damage done by asset forfeiture laws, and reflects on 'who won the drug war?'
A retired special agent for the DEA, he was Special Agent in Charge for the
New York City office. He explains cocaine's take over in the U.S. and the rise
and fall of the crack 'plague' and what it did to families. He also discusses
the difference between Mexico's and Colombia's wars on drugs, why Mexico is the
"worst case," and outlines what he thinks would be the most effective U.S. strategy to
He is a former FBI agent and a commander at IMPACT, a South Florida
police agency which tracks black peso and other money laundering crimes. IMPACT is fully self-funded through money seizures from drug dealers and
money launderers. He explains how the black market peso-dollar scheme works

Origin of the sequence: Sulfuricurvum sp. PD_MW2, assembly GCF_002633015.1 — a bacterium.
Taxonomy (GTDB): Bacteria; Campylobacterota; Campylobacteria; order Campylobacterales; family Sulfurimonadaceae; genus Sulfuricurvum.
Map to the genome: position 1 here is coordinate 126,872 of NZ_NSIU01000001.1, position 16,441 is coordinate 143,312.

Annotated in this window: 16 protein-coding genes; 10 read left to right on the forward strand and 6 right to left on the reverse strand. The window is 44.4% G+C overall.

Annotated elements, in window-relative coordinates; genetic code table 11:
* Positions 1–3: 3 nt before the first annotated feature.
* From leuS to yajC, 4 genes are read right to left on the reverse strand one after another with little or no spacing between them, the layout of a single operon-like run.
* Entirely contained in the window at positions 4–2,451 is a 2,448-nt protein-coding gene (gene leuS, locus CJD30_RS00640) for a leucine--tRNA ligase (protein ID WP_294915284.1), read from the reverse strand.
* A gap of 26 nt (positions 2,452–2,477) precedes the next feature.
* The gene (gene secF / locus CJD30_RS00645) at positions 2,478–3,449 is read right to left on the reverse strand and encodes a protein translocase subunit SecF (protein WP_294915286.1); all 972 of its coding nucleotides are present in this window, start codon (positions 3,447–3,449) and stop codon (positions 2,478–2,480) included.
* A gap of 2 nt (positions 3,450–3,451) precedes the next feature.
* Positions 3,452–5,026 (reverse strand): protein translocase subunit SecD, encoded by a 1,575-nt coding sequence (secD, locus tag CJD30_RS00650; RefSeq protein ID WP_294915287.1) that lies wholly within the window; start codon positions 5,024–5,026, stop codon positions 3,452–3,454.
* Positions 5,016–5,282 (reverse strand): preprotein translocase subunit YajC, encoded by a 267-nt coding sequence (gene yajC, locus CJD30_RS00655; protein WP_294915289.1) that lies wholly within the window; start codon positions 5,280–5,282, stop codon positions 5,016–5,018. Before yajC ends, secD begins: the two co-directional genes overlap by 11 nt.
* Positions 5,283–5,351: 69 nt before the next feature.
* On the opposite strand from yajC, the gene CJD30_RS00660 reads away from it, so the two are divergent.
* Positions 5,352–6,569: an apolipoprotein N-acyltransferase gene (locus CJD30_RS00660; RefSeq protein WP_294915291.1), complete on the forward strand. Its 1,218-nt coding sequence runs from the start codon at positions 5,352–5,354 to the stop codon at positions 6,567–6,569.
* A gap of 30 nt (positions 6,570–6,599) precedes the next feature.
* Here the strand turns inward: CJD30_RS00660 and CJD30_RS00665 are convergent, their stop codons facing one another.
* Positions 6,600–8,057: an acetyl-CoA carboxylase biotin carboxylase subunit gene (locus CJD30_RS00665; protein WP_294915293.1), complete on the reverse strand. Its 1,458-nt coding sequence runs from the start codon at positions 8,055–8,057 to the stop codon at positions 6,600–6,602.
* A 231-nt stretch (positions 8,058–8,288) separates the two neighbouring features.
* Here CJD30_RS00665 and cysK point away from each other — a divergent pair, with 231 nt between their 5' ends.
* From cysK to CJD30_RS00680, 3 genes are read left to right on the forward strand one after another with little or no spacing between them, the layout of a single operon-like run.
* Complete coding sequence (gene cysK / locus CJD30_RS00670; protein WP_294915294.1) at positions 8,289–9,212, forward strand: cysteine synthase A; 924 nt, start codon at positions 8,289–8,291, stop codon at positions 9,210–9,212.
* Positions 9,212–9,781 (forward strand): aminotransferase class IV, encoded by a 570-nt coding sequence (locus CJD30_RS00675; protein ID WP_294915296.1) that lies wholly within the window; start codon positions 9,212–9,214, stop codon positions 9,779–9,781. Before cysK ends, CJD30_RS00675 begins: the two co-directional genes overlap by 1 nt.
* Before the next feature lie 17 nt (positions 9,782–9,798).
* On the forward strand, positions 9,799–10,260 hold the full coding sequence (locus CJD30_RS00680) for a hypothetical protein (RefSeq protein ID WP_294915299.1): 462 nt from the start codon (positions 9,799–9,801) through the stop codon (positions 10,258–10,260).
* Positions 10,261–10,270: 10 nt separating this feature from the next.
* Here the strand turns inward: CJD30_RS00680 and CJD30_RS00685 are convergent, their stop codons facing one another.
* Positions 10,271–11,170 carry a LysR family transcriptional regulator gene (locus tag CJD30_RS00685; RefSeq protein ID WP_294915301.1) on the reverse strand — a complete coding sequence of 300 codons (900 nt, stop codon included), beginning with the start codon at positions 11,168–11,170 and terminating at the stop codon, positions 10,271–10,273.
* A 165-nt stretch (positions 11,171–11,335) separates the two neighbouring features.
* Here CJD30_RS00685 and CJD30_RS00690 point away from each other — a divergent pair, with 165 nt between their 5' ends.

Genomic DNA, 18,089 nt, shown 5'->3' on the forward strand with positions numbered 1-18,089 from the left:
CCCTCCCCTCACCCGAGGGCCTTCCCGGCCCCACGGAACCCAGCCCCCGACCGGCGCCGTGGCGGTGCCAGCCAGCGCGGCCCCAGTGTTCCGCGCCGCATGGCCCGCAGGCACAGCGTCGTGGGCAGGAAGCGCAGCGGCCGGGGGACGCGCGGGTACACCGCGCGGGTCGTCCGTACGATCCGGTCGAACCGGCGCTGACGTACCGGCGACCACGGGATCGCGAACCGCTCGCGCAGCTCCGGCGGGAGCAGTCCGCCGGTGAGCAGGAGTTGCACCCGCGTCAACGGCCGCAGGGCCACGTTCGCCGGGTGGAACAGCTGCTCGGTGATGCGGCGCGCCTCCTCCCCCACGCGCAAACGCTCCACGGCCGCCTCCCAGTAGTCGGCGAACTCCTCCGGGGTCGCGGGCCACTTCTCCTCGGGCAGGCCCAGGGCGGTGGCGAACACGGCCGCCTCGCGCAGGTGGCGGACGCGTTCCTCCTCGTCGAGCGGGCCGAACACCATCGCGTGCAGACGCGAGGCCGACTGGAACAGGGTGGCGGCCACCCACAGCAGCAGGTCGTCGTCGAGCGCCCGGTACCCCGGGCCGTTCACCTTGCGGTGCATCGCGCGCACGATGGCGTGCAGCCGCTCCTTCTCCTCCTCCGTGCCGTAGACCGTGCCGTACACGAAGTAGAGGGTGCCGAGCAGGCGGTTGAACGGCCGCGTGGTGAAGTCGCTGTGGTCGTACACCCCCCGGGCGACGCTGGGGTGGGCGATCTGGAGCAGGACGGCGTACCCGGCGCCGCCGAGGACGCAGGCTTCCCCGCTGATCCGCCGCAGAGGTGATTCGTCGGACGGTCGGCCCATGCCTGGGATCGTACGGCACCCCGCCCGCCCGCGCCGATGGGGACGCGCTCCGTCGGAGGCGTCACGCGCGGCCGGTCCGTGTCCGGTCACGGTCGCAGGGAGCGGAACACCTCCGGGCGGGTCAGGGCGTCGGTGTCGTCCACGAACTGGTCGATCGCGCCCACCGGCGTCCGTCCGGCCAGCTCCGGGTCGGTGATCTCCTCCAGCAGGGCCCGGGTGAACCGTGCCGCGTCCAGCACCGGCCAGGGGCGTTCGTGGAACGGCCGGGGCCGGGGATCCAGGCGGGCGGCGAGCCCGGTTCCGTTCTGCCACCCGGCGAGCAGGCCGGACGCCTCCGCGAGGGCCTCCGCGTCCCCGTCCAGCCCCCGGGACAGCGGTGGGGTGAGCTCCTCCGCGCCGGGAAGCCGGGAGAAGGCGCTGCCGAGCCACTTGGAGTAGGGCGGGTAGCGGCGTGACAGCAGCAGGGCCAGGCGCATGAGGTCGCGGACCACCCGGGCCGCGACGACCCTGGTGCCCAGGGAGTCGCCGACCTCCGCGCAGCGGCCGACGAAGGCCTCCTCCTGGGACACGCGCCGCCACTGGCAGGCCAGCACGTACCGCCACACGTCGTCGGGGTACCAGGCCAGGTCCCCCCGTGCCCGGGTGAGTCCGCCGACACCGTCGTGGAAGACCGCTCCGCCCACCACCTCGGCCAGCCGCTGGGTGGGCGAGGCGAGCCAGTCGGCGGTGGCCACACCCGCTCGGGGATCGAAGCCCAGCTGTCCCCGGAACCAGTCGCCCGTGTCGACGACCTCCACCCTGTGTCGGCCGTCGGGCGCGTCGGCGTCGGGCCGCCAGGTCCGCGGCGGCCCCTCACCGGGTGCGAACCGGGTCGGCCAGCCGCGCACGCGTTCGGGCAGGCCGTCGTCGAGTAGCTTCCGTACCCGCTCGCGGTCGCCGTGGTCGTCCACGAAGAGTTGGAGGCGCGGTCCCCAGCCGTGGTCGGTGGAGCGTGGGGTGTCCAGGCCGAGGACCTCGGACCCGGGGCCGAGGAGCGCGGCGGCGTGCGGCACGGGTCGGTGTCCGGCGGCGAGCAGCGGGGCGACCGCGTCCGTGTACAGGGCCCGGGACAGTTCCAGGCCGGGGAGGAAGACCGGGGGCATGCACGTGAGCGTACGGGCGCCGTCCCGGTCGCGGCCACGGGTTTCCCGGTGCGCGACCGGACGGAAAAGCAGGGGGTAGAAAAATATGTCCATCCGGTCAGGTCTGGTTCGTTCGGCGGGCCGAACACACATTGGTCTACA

for traffickers to launder U.S.drug profit dollars and responds to the
criticism that law enforcement agencies are becoming addicted to the drug money
Appointed by President Nixon in 1972 to coordinate federal and local task
forces to fight drugs and crime on the streets, Ambrose came up with the idea
of a new superagency--the Drug Enforcement Administration, created in 1973. He
outlines what was happening with drug use in the 1950s and 1960s and the
tools and tactics his office employed. He also speaks about Nixon's attitudes
on fighting drugs, and why his policies were the most "practical" in the
30-year history of the war on drugs.
He was President Jimmy Carter's controversial drug czar from 1976-1978. Like
many others in U.S. government during the 1970s, he believed cocaine was a
relatively harmless drug. He discusses why only hard-core heroin use was
considered a problem in the 1970s, and how government's attitude on drugs
shifted after Reagan took office--from drugs as a public health problem to
drugs as a political, law enforcement, and moral issue.